Wang takes Jack to his restaurant, where they meet up with Gracie, Wang’s friend Eddie Lee (Donald Li), and magician Egg Shen (Victor Wong), a local authority on Lo Pan. They try to explain to an incredulous Jack some of the ancient knowledge and sorcery the Chinese brought with them to America, eventually devising a plan to infiltrate a brothel, where they think Miao Yin is being held. However, the Storms make off with Miao Yin, bringing her to a front owned by Lo Pan. Trying to rescue her, Jack and Wang are quickly subdued by Rain and taken to see Lo Pan, now in the form of a crippled, old man. Wang tells Jack that Lo Pan needs a special green-eyed girl to break an ancient curse, and he intends to sacrifice Miao Yin. When Jack and Wang’s friends attempt to save them, they are also captured, and Lo Pan notes that Gracie has green eyes, too. Lo Pan decides to sacrifice Gracie, while making Miao Yin his unwilling wife.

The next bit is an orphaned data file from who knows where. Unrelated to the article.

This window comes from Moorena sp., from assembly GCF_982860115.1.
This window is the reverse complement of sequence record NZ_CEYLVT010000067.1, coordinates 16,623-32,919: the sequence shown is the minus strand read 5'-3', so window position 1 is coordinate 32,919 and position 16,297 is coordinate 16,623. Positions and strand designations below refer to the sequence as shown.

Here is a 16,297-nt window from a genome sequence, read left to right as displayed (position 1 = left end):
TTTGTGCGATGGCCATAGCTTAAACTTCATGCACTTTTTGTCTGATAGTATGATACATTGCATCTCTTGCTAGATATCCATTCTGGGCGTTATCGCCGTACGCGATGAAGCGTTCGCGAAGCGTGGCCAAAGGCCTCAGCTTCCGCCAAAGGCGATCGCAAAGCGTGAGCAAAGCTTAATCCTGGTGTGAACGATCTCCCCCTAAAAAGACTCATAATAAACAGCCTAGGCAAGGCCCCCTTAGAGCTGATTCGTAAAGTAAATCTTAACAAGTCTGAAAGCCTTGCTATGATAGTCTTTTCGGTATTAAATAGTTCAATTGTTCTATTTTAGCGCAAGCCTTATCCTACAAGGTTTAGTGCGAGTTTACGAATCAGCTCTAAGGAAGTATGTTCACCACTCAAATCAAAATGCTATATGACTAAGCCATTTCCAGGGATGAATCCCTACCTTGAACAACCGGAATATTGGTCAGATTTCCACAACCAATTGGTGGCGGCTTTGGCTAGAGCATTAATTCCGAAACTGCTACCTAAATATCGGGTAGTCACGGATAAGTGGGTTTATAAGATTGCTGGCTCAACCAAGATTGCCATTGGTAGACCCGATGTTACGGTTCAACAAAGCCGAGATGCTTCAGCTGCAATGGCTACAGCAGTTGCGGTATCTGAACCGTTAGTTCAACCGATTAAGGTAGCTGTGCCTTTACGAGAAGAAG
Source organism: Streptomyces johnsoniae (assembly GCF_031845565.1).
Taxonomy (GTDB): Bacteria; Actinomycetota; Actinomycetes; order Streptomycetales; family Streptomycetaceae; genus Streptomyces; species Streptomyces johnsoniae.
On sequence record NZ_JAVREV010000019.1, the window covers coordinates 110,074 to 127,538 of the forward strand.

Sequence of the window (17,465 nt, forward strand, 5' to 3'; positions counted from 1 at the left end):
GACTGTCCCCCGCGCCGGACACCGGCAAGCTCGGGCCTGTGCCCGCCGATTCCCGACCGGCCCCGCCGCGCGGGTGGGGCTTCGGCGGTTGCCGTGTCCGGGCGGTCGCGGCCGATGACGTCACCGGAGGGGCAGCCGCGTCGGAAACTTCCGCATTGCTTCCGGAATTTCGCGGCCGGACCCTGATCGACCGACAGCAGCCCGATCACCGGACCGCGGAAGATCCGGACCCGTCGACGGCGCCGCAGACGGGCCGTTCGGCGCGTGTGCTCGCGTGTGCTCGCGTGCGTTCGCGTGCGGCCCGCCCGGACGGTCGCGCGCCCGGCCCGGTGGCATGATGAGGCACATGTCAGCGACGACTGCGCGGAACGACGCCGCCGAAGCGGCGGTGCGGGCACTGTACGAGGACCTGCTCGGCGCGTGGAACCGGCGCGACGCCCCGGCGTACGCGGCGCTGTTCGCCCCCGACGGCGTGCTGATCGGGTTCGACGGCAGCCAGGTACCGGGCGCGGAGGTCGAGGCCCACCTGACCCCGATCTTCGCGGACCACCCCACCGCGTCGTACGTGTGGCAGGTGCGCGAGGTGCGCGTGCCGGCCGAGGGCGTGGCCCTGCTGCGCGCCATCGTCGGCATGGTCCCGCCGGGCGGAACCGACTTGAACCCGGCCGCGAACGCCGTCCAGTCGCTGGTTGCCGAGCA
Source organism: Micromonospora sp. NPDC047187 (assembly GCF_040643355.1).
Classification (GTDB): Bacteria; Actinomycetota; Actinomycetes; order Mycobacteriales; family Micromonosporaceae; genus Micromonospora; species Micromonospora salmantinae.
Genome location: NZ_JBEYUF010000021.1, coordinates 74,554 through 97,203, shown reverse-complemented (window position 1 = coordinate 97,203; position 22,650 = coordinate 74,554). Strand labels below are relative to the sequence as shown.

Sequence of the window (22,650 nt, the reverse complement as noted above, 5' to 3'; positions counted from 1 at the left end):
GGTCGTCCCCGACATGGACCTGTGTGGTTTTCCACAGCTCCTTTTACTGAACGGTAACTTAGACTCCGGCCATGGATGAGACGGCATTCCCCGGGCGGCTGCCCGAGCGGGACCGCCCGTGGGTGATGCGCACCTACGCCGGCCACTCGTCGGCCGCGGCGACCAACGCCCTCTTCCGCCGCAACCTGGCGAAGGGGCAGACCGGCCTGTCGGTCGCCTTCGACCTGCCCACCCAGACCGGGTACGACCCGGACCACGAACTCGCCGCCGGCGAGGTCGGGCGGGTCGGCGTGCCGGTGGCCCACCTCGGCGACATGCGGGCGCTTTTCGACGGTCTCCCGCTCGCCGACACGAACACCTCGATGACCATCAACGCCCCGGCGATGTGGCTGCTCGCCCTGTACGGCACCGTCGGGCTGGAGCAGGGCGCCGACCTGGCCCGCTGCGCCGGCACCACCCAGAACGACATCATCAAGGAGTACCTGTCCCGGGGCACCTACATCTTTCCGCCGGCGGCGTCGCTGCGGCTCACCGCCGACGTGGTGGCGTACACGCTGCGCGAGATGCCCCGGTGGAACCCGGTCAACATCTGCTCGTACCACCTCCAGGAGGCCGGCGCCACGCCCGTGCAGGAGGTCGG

After getting the drop on Thunder, Jack and Wang escape, also freeing many women kept in holding cells. Wang and Jack go to see Egg Shen, and, with the help of the Chang Sing, they enter an underground cavern to return to Lo Pan’s headquarters. Egg pours each of the group a potent potion that Jack says makes him feel “kind of invincible.” During the wedding ceremony, a huge fight ensues, which Jack misses, due to accidentally knocking himself out. Wang kills Rain in a sword duel, while Jack and Gracie try to catch Lo Pan. Wang joins them, and, just when all seems lost, Jack kills Lo Pan, with a skillful knife throw. Thunder, enraged and dishonored at his failure to protect his master, starts to inflate to an enormous size, exploding and killing himself. Jack, Wang, Gracie, and Miao Yin are cornered by Lightning in a corridor, which he makes collapse. Egg rescues them with a rope and kills Lightning, when he tries to follow. After finding Jack’s truck, they escape back to Wang’s restaurant.